Eye For Film >> Movies >> Elvira Madigan (1967) Film Review
Love is a killer.
Love is selfish, obsessive, cruel, single-minded and sentimental. The true story of Elvira Madigan personifies another symptom of the condition. Can you live on love alone, without finance or friends? Is it possible to escape the world and create another - just for two?
Bo Widerberg's film breaks every rule in the book. There is no attempt at analysis, explanation or social understanding. A Swedish army officer in the late 19th century runs away with a tightrope walker. After a brief period of happiness, during which the isolation and danger of their predicament becomes ever more pressing, they agree on a suicide pact. It is the ultimate romantic tragedy, an admission of defeat and a gesture of defiance.
Characterisation is hinted at, rather than indulged. Like everything else about Widerberg's radical approach to storytelling, the audience must fill the spaces where biographical detail should be. The film is almost an hour old before it is discovered that the officer has a wife and family, abandoned and distraught, somewhere out there in the real world.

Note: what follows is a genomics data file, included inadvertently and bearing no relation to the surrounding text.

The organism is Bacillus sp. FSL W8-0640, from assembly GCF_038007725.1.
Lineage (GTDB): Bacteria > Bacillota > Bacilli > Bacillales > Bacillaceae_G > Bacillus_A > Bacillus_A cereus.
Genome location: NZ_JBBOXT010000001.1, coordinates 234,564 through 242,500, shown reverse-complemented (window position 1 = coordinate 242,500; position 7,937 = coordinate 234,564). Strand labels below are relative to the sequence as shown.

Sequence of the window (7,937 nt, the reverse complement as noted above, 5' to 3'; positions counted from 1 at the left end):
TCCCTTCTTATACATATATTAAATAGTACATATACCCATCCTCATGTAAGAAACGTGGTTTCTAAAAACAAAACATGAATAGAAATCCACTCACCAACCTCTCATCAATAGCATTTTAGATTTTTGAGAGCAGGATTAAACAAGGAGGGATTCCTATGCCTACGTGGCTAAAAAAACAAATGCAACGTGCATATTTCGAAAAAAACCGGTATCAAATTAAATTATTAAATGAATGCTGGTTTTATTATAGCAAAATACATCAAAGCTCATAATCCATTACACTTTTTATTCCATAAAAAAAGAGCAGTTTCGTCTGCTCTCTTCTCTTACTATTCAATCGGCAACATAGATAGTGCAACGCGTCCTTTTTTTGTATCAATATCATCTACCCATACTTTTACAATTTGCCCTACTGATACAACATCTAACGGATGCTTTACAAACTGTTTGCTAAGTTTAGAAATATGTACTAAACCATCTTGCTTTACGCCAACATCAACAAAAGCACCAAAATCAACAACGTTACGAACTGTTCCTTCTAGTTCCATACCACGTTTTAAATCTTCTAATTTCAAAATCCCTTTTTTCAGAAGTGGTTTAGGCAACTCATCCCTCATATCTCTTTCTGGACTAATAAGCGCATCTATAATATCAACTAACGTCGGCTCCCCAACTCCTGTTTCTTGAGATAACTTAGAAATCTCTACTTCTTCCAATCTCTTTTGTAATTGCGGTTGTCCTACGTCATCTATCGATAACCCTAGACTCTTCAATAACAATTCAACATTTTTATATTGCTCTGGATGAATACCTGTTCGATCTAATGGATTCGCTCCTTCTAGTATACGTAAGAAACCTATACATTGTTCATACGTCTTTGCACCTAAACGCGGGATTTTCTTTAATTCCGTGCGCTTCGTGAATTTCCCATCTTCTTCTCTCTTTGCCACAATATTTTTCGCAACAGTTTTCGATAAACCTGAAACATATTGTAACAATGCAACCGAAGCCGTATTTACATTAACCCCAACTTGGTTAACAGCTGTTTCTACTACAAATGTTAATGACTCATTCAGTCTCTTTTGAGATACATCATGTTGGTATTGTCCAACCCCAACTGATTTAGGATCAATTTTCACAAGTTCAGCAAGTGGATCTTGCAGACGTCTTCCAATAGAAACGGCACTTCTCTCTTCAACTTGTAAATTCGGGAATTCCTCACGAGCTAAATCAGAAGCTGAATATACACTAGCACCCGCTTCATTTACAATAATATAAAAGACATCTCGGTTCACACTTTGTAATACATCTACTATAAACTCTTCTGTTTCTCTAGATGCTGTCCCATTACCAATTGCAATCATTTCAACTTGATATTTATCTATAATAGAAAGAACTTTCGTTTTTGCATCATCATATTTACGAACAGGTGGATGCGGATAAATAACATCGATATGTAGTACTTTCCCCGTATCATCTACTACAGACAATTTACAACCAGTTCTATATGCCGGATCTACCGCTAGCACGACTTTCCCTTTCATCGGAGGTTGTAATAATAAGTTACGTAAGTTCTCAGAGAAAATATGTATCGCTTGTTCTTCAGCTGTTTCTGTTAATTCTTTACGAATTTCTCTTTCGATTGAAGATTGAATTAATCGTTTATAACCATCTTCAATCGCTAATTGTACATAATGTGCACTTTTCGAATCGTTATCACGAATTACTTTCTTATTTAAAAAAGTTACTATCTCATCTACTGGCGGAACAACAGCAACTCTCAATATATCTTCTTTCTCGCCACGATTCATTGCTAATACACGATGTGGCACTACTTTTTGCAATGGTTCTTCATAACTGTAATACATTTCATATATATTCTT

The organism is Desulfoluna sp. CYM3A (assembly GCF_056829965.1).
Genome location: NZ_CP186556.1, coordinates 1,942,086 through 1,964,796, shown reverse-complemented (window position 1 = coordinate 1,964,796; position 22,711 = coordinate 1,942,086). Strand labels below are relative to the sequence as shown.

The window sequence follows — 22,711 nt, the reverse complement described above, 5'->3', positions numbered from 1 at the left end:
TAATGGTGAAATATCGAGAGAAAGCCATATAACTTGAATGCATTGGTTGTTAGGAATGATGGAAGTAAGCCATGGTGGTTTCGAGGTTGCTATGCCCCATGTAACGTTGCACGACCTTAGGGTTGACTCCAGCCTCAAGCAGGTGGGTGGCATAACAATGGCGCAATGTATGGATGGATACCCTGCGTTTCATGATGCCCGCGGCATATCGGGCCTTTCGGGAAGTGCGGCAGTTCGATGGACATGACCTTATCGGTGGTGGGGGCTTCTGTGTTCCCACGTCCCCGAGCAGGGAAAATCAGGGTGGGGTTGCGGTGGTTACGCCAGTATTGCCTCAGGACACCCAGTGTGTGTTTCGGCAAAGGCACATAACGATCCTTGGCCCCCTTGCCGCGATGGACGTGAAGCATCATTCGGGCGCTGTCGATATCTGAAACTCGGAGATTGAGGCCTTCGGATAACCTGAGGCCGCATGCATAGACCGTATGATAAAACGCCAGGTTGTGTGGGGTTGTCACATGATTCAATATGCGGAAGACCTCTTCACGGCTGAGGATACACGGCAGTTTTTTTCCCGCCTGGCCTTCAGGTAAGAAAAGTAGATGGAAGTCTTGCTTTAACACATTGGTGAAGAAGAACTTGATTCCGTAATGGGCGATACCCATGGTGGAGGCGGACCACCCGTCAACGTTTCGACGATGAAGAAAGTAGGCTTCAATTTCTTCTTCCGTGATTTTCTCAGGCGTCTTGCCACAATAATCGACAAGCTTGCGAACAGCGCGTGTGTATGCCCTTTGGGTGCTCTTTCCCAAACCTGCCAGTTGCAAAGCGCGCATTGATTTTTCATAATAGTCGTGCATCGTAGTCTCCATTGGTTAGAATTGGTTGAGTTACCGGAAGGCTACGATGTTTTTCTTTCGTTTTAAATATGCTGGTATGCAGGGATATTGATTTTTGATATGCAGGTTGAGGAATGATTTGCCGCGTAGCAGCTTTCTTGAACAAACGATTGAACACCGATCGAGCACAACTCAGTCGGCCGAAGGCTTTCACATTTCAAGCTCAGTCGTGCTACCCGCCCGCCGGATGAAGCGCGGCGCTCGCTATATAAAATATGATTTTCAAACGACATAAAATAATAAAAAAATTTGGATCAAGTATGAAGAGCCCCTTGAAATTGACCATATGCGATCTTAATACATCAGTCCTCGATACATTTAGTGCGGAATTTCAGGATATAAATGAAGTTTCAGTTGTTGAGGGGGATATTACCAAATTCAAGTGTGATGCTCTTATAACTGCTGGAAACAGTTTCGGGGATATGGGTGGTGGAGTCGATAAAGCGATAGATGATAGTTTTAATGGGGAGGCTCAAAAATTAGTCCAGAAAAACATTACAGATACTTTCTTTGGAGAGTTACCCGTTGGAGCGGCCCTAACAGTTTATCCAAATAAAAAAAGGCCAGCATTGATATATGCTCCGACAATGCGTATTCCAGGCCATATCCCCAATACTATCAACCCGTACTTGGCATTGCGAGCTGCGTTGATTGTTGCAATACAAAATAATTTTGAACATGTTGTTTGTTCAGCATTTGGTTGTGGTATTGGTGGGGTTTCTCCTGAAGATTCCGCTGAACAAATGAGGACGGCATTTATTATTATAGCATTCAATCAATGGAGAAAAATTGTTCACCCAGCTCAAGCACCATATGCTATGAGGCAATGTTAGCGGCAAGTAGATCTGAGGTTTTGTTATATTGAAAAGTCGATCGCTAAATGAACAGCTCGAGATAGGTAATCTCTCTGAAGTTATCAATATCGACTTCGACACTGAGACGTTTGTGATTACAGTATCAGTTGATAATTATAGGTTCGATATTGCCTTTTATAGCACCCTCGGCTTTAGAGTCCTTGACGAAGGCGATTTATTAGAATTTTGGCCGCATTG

Uncompromisingly subjective, Elvira Madigan is breathtakingly beautiful. Mozart's Piano Concerto No 21 sweeps through scenes in idyllic woodscapes, like waves of pure emotion. The camerawork, often hand-held, feels the influence of the French Nouvelle Vague and the ethereal Pia Degermark, in her immaculately laundered summer dresses, conveys an innocence, tempered by experience. Elvira may come from an underprivileged class, but her quiet dignity disguises steely resolve. The officer (Thommy Berggren), by comparison, appears too infatuated to comprehend the seriousness of his situation. There is a suggestion of arrogance in his casual disregard of convention, as if feelings alone justify everything.
The film is unique, unlike anything before or since. Widerberg has so much faith in the power of cinema that he relies on a visual language to do the talking.
Either this is a masterpiece, or a folly. It could never be described as impartial.Reviewed on: 20 Jun 2005